The implications of the crisis for the GCC are significant. In the Arab region, GCC countries are the most globalized, so logically, the erosion of corporate wealth in the US and Europe would have an accompanying impact on the GCC economies. Indeed, as the World Bank (2009) and the International Labour Organization (ILO) studies have shown, stock markets in all of the GCC countries experienced a significant decline because of the withdrawal of investment from foreign financial institutions. Moreover, privately-funded and domestic projects have been cancelled or abandoned, resulting to a great number of people being laid off and without jobs (Tzannatos 2009; Rajan and Narayana 2009). Despite pronouncements from government decision makers, the effects of the downturn on GCC economies seemed evident (Woertz 2008). Many organizations such as the World Bank and the ILO conducted impact assessments to determine the effect of the financial crisis on trade and industry in the GCC (Iqbal 2008). Understanding how it impacts the GCC economies and determining the effectiveness of the policy responses by governments shed light on how best to strengthen economies to mitigate the effects of the global financial crisis. After all, it seems certain that the global financial crisis of 2008 was not the first to its kind and will not be the last.
4 Literature Review
Studies and statistics assessing the impact of the global financial crisis on Arab countries have mixed results. Some have stated that the impact, while present, has been minimal (Behrendt, Haq, and Kamel 2009; Khamis 2010) while others have hypothesized of a more lingering adverse impact for oil-exporting economies such as those in the GCC (Nabibi 2009; Bloomberg 2010).
The initial pathway for the effects of the crisis to become transmitted into the GCC was its financial markets. It began with the regional stock markets characterized by high volatility. Financial institutions as well as real estate developers, which comprise among the largely publicly-listed corporations in the GCC were adversely affected, especially Dubai (Nabibi 2009). Moreover, due to real estate speculation’s effect of increasing defaults on mortgages, many commercial banks in the Middle East region were hurt. Despite having a limited exposure to the global financial markets, banks in GCC countries maintained large investments and loaned very large sums to private entities for the purpose of investment (Center for Strategic Research 2009). As stock prices plummeted, several banks experienced massive default loans and loss of asset values (Khamis 2010). Although the banking sector experienced shock waves, the Islamic banks on the other hand were insulated (Iqbal 2008). Because they are protected from “toxic” financial assets and prohibit speculation, the first impact of the global financial crisis shielded them. In addition, sovereign wealth funds (SWFs) also suffered heavy losses as a result of the global financial crisis. The heavier losses were recorded by those which have significant investments in the US stock market, financial institutions, insurance companies, and banks. Estimates put losses at over 200b USD for the year 2008 alone (United Nations 2009b).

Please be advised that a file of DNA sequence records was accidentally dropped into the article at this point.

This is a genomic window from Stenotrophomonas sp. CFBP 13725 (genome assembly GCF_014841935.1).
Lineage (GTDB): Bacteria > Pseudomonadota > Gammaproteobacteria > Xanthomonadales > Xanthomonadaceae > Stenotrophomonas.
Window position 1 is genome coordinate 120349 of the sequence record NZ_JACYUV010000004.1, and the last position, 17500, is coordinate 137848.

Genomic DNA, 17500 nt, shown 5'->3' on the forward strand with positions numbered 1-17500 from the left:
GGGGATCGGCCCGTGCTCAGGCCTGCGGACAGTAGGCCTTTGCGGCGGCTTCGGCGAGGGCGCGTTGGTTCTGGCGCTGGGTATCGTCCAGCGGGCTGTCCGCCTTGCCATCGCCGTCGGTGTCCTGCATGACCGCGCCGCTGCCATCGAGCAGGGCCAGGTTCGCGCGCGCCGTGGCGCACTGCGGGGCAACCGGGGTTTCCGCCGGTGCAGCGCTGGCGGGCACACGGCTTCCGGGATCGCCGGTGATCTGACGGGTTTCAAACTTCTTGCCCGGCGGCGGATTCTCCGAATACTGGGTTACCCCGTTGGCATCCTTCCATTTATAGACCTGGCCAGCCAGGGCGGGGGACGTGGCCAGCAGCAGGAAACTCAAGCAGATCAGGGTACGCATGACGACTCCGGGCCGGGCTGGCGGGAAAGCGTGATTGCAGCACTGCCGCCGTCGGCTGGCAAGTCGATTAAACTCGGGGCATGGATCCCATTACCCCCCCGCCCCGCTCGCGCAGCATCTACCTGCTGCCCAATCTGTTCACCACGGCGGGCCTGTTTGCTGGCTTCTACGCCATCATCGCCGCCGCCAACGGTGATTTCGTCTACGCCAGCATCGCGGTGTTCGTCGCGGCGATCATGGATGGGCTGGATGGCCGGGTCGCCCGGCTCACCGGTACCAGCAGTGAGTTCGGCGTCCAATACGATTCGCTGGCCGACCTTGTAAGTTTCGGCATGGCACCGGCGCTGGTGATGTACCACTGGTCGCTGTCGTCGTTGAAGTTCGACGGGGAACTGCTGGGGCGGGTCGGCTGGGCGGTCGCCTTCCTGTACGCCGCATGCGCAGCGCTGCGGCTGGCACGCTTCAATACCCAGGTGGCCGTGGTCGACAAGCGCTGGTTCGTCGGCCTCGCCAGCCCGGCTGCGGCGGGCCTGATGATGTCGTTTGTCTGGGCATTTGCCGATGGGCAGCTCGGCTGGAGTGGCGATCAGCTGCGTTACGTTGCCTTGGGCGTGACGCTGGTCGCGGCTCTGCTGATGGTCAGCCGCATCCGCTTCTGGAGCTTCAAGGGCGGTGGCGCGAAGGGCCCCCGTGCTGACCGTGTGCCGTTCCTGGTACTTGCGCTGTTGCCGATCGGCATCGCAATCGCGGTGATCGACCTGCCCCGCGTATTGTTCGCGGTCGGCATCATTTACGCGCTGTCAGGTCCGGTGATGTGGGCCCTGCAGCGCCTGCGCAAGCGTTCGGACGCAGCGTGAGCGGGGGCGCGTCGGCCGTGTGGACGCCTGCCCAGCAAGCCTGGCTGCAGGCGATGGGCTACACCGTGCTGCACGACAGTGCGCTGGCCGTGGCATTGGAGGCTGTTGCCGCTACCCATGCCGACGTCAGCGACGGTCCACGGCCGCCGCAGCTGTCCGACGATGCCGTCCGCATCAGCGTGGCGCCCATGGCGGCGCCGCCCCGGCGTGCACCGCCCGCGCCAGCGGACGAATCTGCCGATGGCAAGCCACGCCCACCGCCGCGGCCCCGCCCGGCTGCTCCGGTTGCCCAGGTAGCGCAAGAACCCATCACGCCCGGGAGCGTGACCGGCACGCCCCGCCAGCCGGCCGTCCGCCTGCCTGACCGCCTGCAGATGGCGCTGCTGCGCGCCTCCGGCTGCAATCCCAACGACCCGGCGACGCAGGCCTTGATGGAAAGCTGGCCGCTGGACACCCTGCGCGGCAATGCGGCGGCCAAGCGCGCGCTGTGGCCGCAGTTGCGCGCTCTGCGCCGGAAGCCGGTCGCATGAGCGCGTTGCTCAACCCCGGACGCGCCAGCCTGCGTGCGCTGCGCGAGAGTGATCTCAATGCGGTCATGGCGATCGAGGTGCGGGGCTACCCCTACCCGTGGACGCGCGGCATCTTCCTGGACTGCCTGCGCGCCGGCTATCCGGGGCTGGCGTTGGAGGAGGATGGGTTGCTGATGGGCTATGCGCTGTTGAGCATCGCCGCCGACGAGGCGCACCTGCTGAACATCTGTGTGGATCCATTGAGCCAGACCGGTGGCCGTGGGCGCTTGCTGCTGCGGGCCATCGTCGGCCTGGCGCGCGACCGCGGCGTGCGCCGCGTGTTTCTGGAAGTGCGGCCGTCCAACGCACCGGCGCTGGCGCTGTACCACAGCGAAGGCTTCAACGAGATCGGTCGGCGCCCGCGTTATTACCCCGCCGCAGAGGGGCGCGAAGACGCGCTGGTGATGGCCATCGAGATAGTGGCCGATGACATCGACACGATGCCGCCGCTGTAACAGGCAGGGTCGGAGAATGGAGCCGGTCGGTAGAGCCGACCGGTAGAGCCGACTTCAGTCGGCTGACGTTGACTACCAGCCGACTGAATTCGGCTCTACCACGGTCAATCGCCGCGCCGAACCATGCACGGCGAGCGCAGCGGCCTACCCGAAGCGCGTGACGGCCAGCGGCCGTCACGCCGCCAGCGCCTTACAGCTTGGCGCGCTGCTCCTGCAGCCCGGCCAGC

Aside from the financial sector, the effects of the global financial crisis have also impacted the real economy (Woertz 2008). In real estate, projects which are ongoing or are in the planning stage are likely to be suspended because of financial squeeze. Financing for large construction projects will not be so feasible. This is why one of the largest-hit of the global financial crisis is Dubai where the real estate sector is heavily dependent on speculation and debt financing (Rajan and Narayana 2010). Revenue generation among countries has also generally decreased. Figures from the ILO in 2009 reveal that real GDP growth has shrunk from 6 percent in 2007 to 4 percent in 2009. There is great indication that the crisis will have a more sustainable effect on the region within the years to come. Moreover, due to high inflation, increasing national debt, and prolonged volatility of markets will render more GCC countries vulnerable to the economic slowdown (Center for Strategic Research 2009).